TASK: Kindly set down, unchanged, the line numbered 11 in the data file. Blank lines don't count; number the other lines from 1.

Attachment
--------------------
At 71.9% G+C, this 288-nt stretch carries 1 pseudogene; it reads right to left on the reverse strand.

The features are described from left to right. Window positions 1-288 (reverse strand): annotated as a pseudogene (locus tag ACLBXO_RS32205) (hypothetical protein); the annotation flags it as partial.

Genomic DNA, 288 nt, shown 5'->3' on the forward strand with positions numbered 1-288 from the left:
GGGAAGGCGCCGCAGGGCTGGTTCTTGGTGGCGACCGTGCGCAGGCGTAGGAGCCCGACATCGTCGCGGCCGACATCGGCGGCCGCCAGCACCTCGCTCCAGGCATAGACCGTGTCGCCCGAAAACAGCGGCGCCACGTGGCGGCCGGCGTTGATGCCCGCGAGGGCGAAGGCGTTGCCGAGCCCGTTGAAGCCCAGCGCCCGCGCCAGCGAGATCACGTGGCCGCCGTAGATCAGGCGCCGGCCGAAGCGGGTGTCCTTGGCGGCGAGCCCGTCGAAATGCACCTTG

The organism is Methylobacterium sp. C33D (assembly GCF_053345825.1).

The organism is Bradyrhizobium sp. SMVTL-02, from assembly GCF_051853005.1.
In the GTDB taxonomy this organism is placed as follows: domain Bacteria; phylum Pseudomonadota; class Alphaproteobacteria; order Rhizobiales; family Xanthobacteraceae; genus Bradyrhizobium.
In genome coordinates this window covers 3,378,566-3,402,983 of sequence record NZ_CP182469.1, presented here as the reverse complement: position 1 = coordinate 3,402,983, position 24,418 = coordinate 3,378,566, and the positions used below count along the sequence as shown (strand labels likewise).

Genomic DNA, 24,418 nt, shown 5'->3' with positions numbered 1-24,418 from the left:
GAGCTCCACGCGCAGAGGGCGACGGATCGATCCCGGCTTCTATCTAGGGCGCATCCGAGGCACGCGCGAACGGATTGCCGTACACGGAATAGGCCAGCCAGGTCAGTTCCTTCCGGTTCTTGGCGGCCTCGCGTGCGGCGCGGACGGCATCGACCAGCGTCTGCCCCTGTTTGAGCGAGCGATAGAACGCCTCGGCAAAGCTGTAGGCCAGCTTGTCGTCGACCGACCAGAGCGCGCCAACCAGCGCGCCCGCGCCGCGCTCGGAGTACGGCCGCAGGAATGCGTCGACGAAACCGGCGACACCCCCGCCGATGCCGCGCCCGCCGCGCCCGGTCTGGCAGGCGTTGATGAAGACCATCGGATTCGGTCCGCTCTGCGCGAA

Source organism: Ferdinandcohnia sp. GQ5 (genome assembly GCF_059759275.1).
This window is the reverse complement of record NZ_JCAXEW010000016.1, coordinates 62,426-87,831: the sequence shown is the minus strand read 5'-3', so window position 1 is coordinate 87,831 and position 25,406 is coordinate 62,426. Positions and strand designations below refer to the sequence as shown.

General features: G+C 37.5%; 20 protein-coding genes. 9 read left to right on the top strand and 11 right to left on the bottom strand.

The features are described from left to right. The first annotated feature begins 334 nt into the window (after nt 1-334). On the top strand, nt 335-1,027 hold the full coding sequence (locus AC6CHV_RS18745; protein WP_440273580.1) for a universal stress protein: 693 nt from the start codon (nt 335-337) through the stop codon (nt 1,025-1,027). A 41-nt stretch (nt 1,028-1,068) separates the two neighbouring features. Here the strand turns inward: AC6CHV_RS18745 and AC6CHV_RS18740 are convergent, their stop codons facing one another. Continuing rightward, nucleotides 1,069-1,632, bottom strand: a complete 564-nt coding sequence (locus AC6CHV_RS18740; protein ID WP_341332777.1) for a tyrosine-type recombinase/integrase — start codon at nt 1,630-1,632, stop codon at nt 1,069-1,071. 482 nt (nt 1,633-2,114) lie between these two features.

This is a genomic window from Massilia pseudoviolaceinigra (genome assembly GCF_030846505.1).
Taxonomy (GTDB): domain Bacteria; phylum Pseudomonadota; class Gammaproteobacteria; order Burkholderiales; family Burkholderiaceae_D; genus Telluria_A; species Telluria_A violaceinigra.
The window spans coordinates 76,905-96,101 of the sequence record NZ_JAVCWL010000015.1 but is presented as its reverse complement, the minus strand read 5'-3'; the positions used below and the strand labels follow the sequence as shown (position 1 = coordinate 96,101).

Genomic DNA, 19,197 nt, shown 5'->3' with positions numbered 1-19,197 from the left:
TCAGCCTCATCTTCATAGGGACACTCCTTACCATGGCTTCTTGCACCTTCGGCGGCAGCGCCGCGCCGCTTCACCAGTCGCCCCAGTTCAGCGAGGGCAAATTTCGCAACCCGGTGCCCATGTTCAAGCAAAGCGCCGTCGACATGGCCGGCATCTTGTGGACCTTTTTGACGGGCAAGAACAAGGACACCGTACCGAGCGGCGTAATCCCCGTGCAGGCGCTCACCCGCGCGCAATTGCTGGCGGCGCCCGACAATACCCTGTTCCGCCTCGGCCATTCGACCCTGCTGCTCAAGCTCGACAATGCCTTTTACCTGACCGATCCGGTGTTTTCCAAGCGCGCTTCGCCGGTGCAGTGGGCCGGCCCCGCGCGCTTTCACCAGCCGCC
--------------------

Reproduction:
Source organism: Ferdinandcohnia sp. GQ5 (genome assembly GCF_059759275.1).